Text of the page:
Final Words

While there are definitely more areas to investigate, what we've seen of the Radeon VII is still the first 7nm gaming GPU, and that is no small feat. But beyond that, bringing it to consumers allows a mid-generation option for buyers; and the more enthusiast-grade choices, the merrier. The Radeon VII may be a dual-use prosumer/gaming product at heart, but it still has to measure up to being the fastest gaming card of the Radeon stack.

At the risk of being redundant, I can’t help but emphasize how surprised both Ryan and I are that this card is even here at this time. We’re still very early into the 7nm generation, and prior to last month, AMD seemed content to limit the Vega 20 GPU to their server-grade Radeon Instinct cards. Instead a confluence of factors has come into place to allow AMD to bring a chip that, by their own admission was originally built for servers, to the consumer market as a mid-generation kicker. There isn’t really a good precedent for the Radeon VII and its launch, and this makes things quite interesting from tech enthusiast point of view.

Kicking off our wrap-up then, let's talk about the performance numbers. Against its primary competition, the GeForce RTX 2080, the Radeon VII ends up 5-6% behind in our benchmark suite. Unfortunately the only games that it takes the lead are in Far Cry 5 and Battlefield 1, so the Radeon VII doesn't get to ‘trade blows’ as much as I'm sure AMD would have liked to see. Meanwhile, not unlike the RTX 2080 it competes with, AMD isn't looking to push the envelope on price-to-performance ratios here, so the Radeon VII isn't undercutting the pricing of the 2080 in any way. This is a perfectly reasonable choice for AMD to make given the state of the current market, but it does mean that when the card underperforms, there's no pricing advantage to help pick it back up.

Comparing the performance uplift over the original RX Vega 64 puts Radeon VII in a better light, if not a bit of a surprising one. By the numbers, the latest Radeon flagship is around 24% faster at 1440p and 32% faster at 4K than its predecessor. So despite an interesting core configuration that sees the Radeon VII ship with fewer CUs than the RX Vega 64, the Radeon VII pulls well ahead. Reference-to-reference, this might even be grounds for an upgrade rather than a side-grade.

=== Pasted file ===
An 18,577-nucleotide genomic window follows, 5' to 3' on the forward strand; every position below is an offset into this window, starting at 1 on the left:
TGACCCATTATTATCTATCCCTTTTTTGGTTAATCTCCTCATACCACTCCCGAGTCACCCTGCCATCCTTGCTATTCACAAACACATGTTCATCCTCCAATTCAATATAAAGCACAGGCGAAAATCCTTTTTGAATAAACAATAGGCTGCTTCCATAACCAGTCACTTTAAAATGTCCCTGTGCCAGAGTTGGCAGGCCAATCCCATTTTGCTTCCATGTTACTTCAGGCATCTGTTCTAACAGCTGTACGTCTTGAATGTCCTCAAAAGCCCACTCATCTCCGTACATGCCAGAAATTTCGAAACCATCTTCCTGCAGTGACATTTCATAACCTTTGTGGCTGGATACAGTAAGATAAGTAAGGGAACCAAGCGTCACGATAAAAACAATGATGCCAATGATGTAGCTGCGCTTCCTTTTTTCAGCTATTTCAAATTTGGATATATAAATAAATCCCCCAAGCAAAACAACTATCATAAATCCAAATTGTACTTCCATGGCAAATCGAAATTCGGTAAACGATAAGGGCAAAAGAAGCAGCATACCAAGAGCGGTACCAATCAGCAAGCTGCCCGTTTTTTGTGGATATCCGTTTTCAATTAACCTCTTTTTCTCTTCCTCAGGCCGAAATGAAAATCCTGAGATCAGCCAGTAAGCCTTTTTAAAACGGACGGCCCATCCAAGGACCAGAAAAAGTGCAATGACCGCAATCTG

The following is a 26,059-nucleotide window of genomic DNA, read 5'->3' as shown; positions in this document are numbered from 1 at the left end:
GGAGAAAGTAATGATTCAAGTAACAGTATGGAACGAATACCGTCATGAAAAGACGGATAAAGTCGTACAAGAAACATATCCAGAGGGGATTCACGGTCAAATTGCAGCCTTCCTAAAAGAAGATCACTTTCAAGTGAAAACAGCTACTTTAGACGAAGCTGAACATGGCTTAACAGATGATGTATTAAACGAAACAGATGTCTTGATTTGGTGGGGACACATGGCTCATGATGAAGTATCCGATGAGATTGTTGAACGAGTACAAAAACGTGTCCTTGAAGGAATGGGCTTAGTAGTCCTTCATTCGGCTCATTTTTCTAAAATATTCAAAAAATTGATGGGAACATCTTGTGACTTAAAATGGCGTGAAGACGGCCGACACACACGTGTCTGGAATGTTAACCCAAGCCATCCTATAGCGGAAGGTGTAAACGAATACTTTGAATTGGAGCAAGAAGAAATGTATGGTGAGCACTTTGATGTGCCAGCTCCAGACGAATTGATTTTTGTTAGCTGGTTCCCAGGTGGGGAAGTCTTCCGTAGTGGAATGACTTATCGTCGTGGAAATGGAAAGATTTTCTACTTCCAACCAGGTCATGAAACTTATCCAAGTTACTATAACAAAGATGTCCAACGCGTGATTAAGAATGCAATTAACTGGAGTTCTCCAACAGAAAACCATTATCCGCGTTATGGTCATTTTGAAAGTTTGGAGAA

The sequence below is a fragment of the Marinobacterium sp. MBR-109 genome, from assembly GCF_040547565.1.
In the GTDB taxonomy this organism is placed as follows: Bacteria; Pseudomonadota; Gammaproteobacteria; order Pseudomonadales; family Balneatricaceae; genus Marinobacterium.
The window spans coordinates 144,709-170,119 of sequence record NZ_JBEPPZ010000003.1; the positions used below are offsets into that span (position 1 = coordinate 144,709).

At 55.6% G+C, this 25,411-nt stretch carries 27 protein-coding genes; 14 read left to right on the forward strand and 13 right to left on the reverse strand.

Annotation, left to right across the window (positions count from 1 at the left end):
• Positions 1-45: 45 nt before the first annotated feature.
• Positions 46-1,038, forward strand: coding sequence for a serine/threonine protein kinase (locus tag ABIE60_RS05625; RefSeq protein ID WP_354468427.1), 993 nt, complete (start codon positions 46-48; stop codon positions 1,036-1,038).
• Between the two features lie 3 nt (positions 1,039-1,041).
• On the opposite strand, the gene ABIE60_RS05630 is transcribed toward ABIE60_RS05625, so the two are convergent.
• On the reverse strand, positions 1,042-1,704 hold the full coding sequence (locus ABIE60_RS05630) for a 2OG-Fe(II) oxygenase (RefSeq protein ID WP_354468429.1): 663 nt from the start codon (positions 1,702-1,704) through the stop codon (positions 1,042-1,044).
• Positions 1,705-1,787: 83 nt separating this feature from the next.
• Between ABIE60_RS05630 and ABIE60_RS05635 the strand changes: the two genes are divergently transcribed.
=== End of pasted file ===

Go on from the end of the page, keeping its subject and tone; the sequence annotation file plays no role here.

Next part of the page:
All told, AMD came into this launch facing an uphill battle, both in terms of technology and product positioning. And the results for AMD are mixed. While it's extremely difficult to extract the benefits of 16GB of VRAM in today's games, I'm not ready to write it off as unimportant quite yet; video card VRAM capacities haven't changed much in the last two and a half years, and perhaps it's time it should. However at this moment, AMD's extra VRAM isn't going to do much for gamers.

Content creation, on the other hand, is a more interesting story. Unlike games there is no standard workload here, so I can only speak in extremely broad strokes. The Radeon VII is a fast card with 16GB of VRAM; it's a card that has no parallel in the market. So for prosumers or other professional vizualization users looking to work on the cheap, if you have a workload that really does need more than the 8 to 11 gigabytes of VRAM found in similarly priced cards, then the Radeon VII at least warrants a bit of research. At which point we get into the merits of professional support, AMD's pro drivers, and what AMD will undoubtedly present to pro users down the line in a Radeon Pro-grade Vega 20 card.

As for AMD's technology challenges, the upside for the company is that the Radeon VII is definitely Vega improved. The downside for AMD is that the Radeon VII is still Vega. I won't harp too much on ray tracing here, or other gaming matters, because I'm not sure there's anything meaningful to say that we haven't said in our GeForce reviews. But at a broad level, Vega 20 introduces plenty of small, neat additions to the Vega architecture, even if they aren't really for consumers.

The bigger concern here is that AMD's strategy for configuring their cards hasn't really changed versus the RX Vega 64: AMD is still chasing performance above all else. This makes a great deal of sense given AMD's position, but it also means that the Radeon VII doesn't really try to address some of its predecessor's shortcomings, particularly against the competition. The Radeon VII has its allures, but power efficiency isn’t one of them.

Overall then, the Radeon VII puts its best foot forward when it offers itself as a high-VRAM prosumer card for gaming content creators. And at its $699 price point, that's not a bad place to occupy. However for pure gamers, it's a little too difficult to suggest this card instead of NVIDIA's better performing GeForce RTX 2080.

So where does this leave AMD? Fortunately for the Radeon rebels, their situation is improved even if the overall competitive landscape hasn’t been significantly changed. It's not a win for AMD, but being able to compete with NVIDIA at this level means just that: AMD is still competitive. They can compete on performance, and thanks to Vega 20 they have a new slew of compute features to work with. It's going to win AMD business today, and it's going to help prepare AMD for tomorrow for the next phase that is Navi. It's still an uphill battle, but with Radeon VII and Vega 20, AMD is now one more step up that hill.

Power, Temperature, and Noise

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